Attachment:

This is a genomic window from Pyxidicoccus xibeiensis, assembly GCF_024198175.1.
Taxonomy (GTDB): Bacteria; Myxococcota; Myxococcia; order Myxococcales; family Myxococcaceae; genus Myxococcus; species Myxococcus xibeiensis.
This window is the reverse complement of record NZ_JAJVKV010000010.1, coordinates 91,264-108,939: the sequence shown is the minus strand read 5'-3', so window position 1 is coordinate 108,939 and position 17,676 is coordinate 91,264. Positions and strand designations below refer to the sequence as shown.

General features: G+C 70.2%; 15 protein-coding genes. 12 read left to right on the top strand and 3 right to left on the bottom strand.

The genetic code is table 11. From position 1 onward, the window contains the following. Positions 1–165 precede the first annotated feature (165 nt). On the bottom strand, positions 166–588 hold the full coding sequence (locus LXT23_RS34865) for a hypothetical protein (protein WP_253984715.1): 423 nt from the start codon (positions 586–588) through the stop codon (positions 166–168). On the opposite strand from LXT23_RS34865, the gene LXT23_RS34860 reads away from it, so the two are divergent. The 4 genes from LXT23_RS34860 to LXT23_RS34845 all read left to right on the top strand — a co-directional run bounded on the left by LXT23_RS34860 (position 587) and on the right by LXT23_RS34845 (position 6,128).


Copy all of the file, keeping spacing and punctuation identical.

This is a genomic window from Pyxidicoccus xibeiensis, assembly GCF_024198175.1.
Taxonomy (GTDB): Bacteria; Myxococcota; Myxococcia; order Myxococcales; family Myxococcaceae; genus Myxococcus; species Myxococcus xibeiensis.
This window is the reverse complement of record NZ_JAJVKV010000010.1, coordinates 91,264-108,939: the sequence shown is the minus strand read 5'-3', so window position 1 is coordinate 108,939 and position 17,676 is coordinate 91,264. Positions and strand designations below refer to the sequence as shown.

General features: G+C 70.2%; 15 protein-coding genes. 12 read left to right on the top strand and 3 right to left on the bottom strand.

The genetic code is table 11. From position 1 onward, the window contains the following. Positions 1–165 precede the first annotated feature (165 nt). On the bottom strand, positions 166–588 hold the full coding sequence (locus LXT23_RS34865) for a hypothetical protein (protein WP_253984715.1): 423 nt from the start codon (positions 586–588) through the stop codon (positions 166–168). On the opposite strand from LXT23_RS34865, the gene LXT23_RS34860 reads away from it, so the two are divergent. The 4 genes from LXT23_RS34860 to LXT23_RS34845 all read left to right on the top strand — a co-directional run bounded on the left by LXT23_RS34860 (position 587) and on the right by LXT23_RS34845 (position 6,128).